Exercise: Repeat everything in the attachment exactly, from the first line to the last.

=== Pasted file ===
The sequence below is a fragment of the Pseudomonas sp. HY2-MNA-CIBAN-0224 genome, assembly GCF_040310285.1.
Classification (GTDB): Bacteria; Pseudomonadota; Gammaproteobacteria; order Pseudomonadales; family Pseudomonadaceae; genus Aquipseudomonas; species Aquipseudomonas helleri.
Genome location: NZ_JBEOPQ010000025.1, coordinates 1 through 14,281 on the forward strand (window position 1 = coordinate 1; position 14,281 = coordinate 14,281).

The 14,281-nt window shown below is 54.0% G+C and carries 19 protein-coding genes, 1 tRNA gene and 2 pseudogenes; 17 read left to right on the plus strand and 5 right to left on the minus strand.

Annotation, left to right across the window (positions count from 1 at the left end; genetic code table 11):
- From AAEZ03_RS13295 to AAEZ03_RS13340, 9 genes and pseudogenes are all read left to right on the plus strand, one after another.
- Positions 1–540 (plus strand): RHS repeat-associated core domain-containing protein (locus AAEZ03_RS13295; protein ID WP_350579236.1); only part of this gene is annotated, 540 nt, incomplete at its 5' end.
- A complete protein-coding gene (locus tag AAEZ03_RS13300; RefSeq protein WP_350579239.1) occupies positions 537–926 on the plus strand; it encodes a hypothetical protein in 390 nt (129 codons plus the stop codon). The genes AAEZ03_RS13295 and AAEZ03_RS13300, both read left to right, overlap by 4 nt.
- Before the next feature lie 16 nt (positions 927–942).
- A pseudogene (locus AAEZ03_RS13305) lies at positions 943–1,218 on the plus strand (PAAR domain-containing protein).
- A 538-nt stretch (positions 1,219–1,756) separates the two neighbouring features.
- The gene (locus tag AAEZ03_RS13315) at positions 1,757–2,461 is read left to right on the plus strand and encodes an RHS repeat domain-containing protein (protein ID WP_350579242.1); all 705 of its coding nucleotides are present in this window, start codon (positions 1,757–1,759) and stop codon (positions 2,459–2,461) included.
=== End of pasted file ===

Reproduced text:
The sequence below is a fragment of the Pseudomonas sp. HY2-MNA-CIBAN-0224 genome, assembly GCF_040310285.1.
Classification (GTDB): Bacteria; Pseudomonadota; Gammaproteobacteria; order Pseudomonadales; family Pseudomonadaceae; genus Aquipseudomonas; species Aquipseudomonas helleri.
Genome location: NZ_JBEOPQ010000025.1, coordinates 1 through 14,281 on the forward strand (window position 1 = coordinate 1; position 14,281 = coordinate 14,281).

The 14,281-nt window shown below is 54.0% G+C and carries 19 protein-coding genes, 1 tRNA gene and 2 pseudogenes; 17 read left to right on the plus strand and 5 right to left on the minus strand.

Annotation, left to right across the window (positions count from 1 at the left end; genetic code table 11):
- From AAEZ03_RS13295 to AAEZ03_RS13340, 9 genes and pseudogenes are all read left to right on the plus strand, one after another.
- Positions 1–540 (plus strand): RHS repeat-associated core domain-containing protein (locus AAEZ03_RS13295; protein ID WP_350579236.1); only part of this gene is annotated, 540 nt, incomplete at its 5' end.
- A complete protein-coding gene (locus tag AAEZ03_RS13300; RefSeq protein WP_350579239.1) occupies positions 537–926 on the plus strand; it encodes a hypothetical protein in 390 nt (129 codons plus the stop codon). The genes AAEZ03_RS13295 and AAEZ03_RS13300, both read left to right, overlap by 4 nt.
- Before the next feature lie 16 nt (positions 927–942).
- A pseudogene (locus AAEZ03_RS13305) lies at positions 943–1,218 on the plus strand (PAAR domain-containing protein).
- A 538-nt stretch (positions 1,219–1,756) separates the two neighbouring features.
- The gene (locus tag AAEZ03_RS13315) at positions 1,757–2,461 is read left to right on the plus strand and encodes an RHS repeat domain-containing protein (protein ID WP_350579242.1); all 705 of its coding nucleotides are present in this window, start codon (positions 1,757–1,759) and stop codon (positions 2,459–2,461) included.